Underground utility construction safety is all about preparedness, site awareness, and excavation and trenching best practices. You can take several steps to ensure you and your team are constantly working safely at job sites. What must-have safety measures should you be using in underground utility construction?


1. Follow excavation standards

One of the best ways to ensure utility construction safety is following excavation standards. Official standards designed by organizations like OSHA and the U.S. Department of Labor are required in the workplace for a reason — they work. You can use these standards as a roadmap to ensure minimum safety measures are in place.

For example, OSHA standard 1926.651 outlines all the requirements for the excavation process. This standard includes the basic step-by-step process for a safe excavation as well as some best practices. You can always contact OSHA for more information or guidance on a specific standard.

One helpful feature in OSHA standards is the soil classification index — an appendix of the 1926 set of standards. Soil classification is vital for understanding your job site and preparing for any geological risks that might be present. Additionally, the type of soil you’re working with can impact the ground-penetrating detection techniques you need to use to locate any existing buried infrastructure accurately.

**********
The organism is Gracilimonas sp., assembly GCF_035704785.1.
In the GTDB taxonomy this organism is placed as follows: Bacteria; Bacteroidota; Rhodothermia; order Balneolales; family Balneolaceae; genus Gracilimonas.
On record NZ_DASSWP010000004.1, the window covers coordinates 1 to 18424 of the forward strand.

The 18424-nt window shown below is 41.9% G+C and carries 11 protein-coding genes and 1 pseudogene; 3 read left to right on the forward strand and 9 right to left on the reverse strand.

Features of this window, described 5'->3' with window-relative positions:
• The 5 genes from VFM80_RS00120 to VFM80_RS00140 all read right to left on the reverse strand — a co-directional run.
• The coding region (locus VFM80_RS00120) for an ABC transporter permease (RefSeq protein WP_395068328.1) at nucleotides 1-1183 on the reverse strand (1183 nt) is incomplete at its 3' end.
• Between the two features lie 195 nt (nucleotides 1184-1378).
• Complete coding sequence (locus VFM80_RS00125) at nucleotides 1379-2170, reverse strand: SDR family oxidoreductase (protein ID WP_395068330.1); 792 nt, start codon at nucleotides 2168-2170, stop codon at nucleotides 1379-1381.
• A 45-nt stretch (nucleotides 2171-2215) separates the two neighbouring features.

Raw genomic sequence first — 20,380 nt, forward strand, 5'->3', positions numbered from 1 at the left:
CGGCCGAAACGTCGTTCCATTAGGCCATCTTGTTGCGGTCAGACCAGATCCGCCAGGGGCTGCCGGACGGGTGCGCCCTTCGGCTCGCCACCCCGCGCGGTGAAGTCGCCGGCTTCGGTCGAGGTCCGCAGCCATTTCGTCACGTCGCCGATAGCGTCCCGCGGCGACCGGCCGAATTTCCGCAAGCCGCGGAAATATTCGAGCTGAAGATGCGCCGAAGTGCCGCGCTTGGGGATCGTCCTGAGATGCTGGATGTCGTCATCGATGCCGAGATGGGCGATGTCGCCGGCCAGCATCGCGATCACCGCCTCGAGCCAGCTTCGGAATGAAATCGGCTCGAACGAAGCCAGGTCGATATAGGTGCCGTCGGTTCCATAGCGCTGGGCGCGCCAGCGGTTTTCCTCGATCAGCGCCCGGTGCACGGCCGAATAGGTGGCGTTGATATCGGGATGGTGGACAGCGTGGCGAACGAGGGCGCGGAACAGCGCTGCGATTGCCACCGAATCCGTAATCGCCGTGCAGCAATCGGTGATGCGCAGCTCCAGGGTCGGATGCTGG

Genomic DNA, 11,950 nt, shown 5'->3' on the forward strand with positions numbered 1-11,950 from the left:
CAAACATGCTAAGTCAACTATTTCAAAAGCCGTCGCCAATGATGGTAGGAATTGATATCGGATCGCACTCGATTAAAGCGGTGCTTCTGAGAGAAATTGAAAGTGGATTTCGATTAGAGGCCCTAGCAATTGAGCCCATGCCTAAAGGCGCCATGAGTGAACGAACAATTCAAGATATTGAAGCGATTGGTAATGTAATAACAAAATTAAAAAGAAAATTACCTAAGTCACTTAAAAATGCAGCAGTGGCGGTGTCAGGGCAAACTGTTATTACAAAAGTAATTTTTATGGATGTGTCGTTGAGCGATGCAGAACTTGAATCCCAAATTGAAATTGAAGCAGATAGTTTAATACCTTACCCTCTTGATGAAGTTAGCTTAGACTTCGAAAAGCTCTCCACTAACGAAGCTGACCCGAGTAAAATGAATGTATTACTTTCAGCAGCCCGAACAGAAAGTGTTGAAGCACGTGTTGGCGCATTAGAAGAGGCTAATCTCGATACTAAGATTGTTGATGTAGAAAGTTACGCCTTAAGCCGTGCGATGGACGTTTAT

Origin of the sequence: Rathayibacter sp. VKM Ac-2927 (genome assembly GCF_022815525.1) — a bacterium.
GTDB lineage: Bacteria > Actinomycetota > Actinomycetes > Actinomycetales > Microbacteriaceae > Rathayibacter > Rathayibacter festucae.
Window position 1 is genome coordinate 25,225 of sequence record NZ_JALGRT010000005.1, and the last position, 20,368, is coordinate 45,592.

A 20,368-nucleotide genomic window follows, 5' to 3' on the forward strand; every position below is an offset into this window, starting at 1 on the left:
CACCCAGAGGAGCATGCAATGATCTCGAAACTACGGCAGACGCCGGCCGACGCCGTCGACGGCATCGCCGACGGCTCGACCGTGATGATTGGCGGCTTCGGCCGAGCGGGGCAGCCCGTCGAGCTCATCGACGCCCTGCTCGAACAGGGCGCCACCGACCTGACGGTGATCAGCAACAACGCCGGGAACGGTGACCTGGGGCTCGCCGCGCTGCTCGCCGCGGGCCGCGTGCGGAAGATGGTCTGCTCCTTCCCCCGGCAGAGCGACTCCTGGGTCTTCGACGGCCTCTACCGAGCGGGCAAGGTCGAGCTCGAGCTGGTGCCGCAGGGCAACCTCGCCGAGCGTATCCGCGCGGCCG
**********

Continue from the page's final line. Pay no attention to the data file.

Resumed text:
2. Always verify the estimated location

Tracking down the estimated location of underground utilities can be frustrating and time consuming, but it’s critical for ensuring safety. If you simply start digging with an approximate location in mind, you risk accidentally breaking a pipe or powerline, causing injury or damage.

Always complete the standard process for verifying the exact location of the underground utilities your team is excavating or working on. This usually requires contacting the original installer, identifying the estimated location and confirming it using detection equipment. Try to time location verification with clear, dry weather since soil dampness can interfere with ground-penetrating radar accuracy.

When in doubt, use the standard 811 hotline to contact Call Before You Dig services. Remember to leave plenty of time to verify the dig location since getting the right personnel and equipment on-site can take a day or two.


3. Prioritize safe trenching practices

Trenches are necessary for underground utility work, but they can be a serious hazard without the proper precautions. Observing the necessary trenching best practices is essential for ensuring underground utility construction safety.

For example, shielding and shaving are vital to verifying trenches are stable enough for your team to work in. Shaving may still be necessary even if you have shielding equipment like trench boxes in place. Take concerns about soil stability seriously, even if you must install more supports.

Make sure your team is highly aware of their surroundings at all times, as well. Seemingly simple oversights can lead to severe accidents, such as entering a wet trench or moving a suspended load over a canal with workers inside. Remind workers to keep all their equipment at least two feet away from the edge of the trench to prevent items from accidentally falling in.